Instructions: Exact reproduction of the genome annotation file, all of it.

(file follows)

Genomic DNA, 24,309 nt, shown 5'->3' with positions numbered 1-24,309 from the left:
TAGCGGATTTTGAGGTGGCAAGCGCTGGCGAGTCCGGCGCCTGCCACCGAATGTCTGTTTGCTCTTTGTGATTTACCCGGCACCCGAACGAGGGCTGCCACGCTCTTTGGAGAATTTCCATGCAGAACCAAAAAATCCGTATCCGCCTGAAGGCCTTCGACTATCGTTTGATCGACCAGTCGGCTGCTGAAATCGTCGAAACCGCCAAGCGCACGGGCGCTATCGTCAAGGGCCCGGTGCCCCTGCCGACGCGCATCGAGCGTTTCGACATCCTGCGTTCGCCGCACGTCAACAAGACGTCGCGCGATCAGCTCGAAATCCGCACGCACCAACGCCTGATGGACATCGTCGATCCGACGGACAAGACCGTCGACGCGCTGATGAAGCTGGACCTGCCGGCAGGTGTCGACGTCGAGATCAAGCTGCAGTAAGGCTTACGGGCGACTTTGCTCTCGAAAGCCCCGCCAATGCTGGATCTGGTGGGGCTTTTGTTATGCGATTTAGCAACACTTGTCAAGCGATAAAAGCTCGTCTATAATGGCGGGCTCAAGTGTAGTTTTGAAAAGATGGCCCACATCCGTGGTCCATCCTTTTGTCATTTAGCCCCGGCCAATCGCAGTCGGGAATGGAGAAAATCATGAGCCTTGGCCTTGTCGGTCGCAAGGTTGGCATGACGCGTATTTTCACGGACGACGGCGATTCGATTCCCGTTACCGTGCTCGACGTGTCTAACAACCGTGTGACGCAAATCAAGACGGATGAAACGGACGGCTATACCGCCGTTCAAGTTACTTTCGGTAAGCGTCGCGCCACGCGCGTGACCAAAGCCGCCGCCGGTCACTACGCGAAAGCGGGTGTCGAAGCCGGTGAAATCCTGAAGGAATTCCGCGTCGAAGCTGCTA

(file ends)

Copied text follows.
Genomic DNA, 24,309 nt, shown 5'->3' with positions numbered 1-24,309 from the left:
TAGCGGATTTTGAGGTGGCAAGCGCTGGCGAGTCCGGCGCCTGCCACCGAATGTCTGTTTGCTCTTTGTGATTTACCCGGCACCCGAACGAGGGCTGCCACGCTCTTTGGAGAATTTCCATGCAGAACCAAAAAATCCGTATCCGCCTGAAGGCCTTCGACTATCGTTTGATCGACCAGTCGGCTGCTGAAATCGTCGAAACCGCCAAGCGCACGGGCGCTATCGTCAAGGGCCCGGTGCCCCTGCCGACGCGCATCGAGCGTTTCGACATCCTGCGTTCGCCGCACGTCAACAAGACGTCGCGCGATCAGCTCGAAATCCGCACGCACCAACGCCTGATGGACATCGTCGATCCGACGGACAAGACCGTCGACGCGCTGATGAAGCTGGACCTGCCGGCAGGTGTCGACGTCGAGATCAAGCTGCAGTAAGGCTTACGGGCGACTTTGCTCTCGAAAGCCCCGCCAATGCTGGATCTGGTGGGGCTTTTGTTATGCGATTTAGCAACACTTGTCAAGCGATAAAAGCTCGTCTATAATGGCGGGCTCAAGTGTAGTTTTGAAAAGATGGCCCACATCCGTGGTCCATCCTTTTGTCATTTAGCCCCGGCCAATCGCAGTCGGGAATGGAGAAAATCATGAGCCTTGGCCTTGTCGGTCGCAAGGTTGGCATGACGCGTATTTTCACGGACGACGGCGATTCGATTCCCGTTACCGTGCTCGACGTGTCTAACAACCGTGTGACGCAAATCAAGACGGATGAAACGGACGGCTATACCGCCGTTCAAGTTACTTTCGGTAAGCGTCGCGCCACGCGCGTGACCAAAGCCGCCGCCGGTCACTACGCGAAAGCGGGTGTCGAAGCCGGTGAAATCCTGAAGGAATTCCGCGTCGAAGCTGCTA